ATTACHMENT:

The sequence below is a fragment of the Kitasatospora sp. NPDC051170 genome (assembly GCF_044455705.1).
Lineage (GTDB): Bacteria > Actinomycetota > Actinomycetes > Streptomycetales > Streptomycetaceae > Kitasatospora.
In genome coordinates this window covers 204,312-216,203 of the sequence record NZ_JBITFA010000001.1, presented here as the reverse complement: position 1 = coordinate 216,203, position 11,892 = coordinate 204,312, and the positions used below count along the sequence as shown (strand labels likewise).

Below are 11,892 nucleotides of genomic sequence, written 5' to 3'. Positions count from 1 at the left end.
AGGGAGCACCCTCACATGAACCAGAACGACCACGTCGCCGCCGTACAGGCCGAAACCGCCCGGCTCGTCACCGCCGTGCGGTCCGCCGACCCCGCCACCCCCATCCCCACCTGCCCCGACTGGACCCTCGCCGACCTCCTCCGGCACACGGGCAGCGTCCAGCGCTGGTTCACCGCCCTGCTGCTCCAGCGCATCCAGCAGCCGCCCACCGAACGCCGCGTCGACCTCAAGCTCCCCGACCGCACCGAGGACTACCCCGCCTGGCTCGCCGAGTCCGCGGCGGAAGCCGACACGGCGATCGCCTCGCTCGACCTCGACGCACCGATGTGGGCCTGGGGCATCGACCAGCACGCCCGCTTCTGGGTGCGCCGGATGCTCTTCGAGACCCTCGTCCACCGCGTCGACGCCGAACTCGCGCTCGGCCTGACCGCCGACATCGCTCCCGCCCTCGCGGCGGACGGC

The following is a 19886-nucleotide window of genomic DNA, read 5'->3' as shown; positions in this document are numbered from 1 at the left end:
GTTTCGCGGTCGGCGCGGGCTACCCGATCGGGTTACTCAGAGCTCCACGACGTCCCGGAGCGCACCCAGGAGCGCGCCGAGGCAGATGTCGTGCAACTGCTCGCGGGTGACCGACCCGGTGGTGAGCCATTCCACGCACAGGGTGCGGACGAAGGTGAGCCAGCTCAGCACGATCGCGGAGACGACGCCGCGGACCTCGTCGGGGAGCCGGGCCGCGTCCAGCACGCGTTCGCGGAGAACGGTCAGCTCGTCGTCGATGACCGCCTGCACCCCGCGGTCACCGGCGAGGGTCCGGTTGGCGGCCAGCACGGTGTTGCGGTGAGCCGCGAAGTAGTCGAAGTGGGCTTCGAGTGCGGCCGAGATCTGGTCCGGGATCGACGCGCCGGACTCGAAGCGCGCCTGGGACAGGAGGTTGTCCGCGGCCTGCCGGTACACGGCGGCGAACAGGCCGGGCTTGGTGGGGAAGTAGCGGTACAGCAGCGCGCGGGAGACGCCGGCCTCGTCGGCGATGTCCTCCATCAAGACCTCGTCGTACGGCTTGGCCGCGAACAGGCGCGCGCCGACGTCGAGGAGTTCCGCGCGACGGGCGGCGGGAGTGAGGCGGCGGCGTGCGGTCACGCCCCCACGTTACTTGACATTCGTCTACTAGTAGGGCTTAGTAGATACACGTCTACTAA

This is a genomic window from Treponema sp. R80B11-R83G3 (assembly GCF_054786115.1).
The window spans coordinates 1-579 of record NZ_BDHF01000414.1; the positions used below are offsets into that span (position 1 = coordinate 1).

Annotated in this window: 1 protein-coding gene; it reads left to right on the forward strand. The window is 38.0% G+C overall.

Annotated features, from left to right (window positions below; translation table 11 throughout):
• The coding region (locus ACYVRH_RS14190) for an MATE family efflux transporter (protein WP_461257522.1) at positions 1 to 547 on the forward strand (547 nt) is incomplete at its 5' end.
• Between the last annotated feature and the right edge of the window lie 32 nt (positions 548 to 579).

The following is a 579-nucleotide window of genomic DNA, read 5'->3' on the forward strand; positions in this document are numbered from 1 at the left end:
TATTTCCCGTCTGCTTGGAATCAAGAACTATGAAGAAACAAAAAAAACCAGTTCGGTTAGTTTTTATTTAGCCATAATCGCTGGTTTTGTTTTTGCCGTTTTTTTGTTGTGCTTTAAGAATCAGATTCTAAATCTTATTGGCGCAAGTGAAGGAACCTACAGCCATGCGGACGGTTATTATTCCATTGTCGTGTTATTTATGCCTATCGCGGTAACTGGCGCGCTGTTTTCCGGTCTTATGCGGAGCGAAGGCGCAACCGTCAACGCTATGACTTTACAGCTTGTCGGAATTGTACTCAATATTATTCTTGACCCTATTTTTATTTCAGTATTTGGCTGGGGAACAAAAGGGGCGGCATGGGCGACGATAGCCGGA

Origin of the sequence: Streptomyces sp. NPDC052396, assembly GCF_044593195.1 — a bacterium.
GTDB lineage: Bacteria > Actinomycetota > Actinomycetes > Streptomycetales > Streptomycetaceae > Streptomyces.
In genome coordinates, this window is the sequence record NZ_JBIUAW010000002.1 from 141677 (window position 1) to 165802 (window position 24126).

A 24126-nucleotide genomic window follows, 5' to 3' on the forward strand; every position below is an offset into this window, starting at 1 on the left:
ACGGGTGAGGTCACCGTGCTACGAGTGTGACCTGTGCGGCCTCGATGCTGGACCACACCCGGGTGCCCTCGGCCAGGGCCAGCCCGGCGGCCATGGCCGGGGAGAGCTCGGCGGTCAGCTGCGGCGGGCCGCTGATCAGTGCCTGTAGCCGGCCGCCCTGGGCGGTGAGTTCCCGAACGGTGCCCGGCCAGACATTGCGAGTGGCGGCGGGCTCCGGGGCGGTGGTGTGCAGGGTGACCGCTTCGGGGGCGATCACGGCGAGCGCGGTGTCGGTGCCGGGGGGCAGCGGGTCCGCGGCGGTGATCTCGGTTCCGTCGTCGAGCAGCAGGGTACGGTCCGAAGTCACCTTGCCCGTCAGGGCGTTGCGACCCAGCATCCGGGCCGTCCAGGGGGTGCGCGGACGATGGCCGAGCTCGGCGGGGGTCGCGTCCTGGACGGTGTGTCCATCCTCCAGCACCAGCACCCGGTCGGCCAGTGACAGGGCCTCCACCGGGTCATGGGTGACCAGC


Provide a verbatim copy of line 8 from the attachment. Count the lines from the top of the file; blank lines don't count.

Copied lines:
This is a genomic window from Treponema sp. R80B11-R83G3 (assembly GCF_054786115.1).